My grandmother always made rye bread. No recipe, and bit of this, a pinch of that. Even in her 70’s she would be there with her arthritic hands, kneading away. I think that was the only time that it didn’t hurt. My mother made the same bread, but it never turned out the same. My sister wrote down the recipe when grandmother visited her one time. It’s good, but int’s not the same. I finally got the recipe. It’s good, but it’s not the same. What was her secret? We will never know, but I suspect it may have been the old farmhouse woodstove. Or the old farmhouse lard. Or the old rye flour…

There is a lot of different breads to experiment with, even a failed loaf is kind of tasty. My favorite is pizza dough. After many variations, I have it nailed. I’ll let you in on one secret. Make the dough 3 days in advance (yes, 3 days) and put it in the fridge, covered of course. The slow rise makes for a light and crisp crust. Try to say crisp crust 5 times fast! My second favorite is a French baguette. Good with soup, as a Po’boy, or sliced with a fresh tomato. I still partake in the Parisian ritual of tearing off the heel straight away. I observed this outside a boulangerie where no heel made it out the door untorn. Oh, the humanity!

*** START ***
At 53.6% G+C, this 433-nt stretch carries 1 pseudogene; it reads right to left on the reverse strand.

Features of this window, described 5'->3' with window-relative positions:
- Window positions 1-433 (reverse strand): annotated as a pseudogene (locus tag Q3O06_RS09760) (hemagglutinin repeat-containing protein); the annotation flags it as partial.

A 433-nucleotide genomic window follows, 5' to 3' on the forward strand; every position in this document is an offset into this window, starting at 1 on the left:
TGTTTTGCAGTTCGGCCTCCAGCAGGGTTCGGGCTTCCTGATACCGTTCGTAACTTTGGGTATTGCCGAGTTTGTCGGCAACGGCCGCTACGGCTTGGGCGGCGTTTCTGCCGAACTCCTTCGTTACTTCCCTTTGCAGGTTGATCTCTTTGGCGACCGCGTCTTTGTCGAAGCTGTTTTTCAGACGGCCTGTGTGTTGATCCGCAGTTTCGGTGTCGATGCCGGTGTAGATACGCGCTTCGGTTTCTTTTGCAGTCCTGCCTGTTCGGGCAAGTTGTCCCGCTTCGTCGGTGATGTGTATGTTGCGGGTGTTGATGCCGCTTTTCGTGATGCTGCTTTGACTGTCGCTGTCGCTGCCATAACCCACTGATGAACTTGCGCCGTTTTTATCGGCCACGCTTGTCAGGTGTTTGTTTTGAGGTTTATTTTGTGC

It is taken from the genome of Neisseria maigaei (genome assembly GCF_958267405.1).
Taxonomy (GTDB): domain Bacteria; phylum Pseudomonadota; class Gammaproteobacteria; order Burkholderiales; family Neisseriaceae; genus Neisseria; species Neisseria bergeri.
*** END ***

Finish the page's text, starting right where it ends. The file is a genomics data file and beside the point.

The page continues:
Sweets: Cookies, pies, cakes. It’s all good. But my all time favorite is…oh it goes by so many names. So like a a culinary earworm, I’m giving it to you, so that I’m not the only one stuffing my gob with this delight.

1/2 Cup Margarine, 1 Cup Peanut Butter, 1 pkg Butterscotch chips, Mini marshmallows. You know what I’m talking about…

Beverages: I love coffee. I started drinking it as a teen (‘cuz it was cool) with cream and sugar. Then I weened myself of cream, then sugar, so that I finally was able to enjoy the actual taste of coffee. I realized how bad some of the take-out / fast food coffees were. I won’t name any outright, but they know who they are. Once in university, I sat with my buddies and drank at least 20 cups of coffee (thank you free refills!), and subsequently was up for 24 hours after. Subsequently, the restaurant revoked the free refill policy.

It is easy to drink more coffee now, but I do limit myself to a couple of cups in the morning, and occasionally one in the afternoon. If I need a hot beverage, I’m turn to my second favorite, tea. Holding a hot cup of tea feels different than a hot cup of coffee. Can’t explain that but try it out. I didn’t know that there were so many types of tea until I had High Tea in London. A whole menu of tea there was. Don’t get me started on the sandwiches. I have a collection of teas that I delight in: Green, White, Ginseng,  Chamomile, Orange Pekoe, English Breakfast, but I’ll always return to my first love.

As a famous thespian in his greatest role once said, “Tea, Earl Grey, hot.”